This is part of the Dog Care Wikibook.
Bathing is an important part of the overall grooming process.
Brushing is often recommended before bathing, to remove dead skin and loose hair. Human shampoos are generally not recommended, due to pH differences between humans and dogs.
Here are some general steps:
- Rinse the dog completely.
- Apply the shampoo on dog's back. Lather well. Repeat for belly, legs and tail.
- Short-haired dogs can be scrubbed in a circular pattern. It may be easier to wash medium-length haired with a back-and-forth motion; longer-haired dogs in the direction of hair growth.
- A washcloth can be used to wash the dog's sensitive head and face.
- Rinse again, holding the water with one hand as you work out the soap with another.
- Run your hand all along the dog to remove excess water. Squeeze longer hair to remove excess water.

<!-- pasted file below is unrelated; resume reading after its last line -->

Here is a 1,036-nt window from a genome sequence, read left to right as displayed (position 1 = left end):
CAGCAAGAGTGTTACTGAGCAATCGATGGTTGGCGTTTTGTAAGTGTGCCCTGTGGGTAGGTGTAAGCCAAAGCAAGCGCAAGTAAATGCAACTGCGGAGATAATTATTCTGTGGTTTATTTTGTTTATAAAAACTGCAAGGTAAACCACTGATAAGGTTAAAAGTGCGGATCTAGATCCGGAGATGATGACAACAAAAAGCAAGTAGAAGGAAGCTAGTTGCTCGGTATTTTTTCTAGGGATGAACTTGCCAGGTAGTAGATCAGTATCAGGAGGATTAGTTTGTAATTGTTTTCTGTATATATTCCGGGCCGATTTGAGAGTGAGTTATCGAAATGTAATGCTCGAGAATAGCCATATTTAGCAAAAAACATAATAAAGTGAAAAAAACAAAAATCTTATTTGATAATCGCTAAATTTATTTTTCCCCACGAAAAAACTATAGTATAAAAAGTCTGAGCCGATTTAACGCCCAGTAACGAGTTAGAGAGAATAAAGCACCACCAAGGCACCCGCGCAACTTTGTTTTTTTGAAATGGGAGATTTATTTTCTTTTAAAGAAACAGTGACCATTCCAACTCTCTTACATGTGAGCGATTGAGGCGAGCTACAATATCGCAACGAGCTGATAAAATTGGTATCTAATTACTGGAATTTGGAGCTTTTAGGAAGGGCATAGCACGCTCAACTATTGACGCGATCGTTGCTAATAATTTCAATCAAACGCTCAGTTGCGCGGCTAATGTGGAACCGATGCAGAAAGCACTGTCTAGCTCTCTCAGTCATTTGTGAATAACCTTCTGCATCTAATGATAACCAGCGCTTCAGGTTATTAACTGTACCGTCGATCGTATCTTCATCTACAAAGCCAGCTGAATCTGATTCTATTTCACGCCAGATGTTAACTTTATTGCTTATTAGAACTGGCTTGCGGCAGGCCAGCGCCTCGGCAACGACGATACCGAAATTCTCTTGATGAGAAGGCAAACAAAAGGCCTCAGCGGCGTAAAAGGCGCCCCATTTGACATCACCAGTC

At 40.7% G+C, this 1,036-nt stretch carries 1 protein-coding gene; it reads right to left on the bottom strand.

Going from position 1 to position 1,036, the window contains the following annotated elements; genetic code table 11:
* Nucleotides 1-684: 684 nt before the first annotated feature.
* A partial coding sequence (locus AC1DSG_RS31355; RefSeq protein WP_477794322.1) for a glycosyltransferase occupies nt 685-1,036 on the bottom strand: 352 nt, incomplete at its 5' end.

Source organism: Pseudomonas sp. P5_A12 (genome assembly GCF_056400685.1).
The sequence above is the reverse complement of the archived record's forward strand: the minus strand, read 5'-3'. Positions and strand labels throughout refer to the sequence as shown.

- Towel-dry. Use a hair dryer on longer haired dogs, but use a very low heat setting because of the sensitivity of the dog's skin to heat.
Many use an indoor tub for dog bathing. For many home owners this can be burdensome, especially with large dogs. If you have an outside dog, chances are they may be particularly more dirty than an inside dog. Getting your large, dirty dog inside can be difficult and messy. You can always wash your dog outside with a water hose. It is important to be conscious of the outside temperature and the temperature of your outside faucet water.
It may be useful to purchase an elevated dog bath tub that brings the dog up to the level of the human, not vice versa. The ability to wash your dog without bending down or getting on your knees is not only convenient, but less stressful on your body. Many tubs also have straps to hold your dog inside the tub and prevent them from slipping and hurting themselves. A simple search for dog bath tub will reveal many providers of quality tubs especially for bathing your dog. They can also substitute for a grooming table.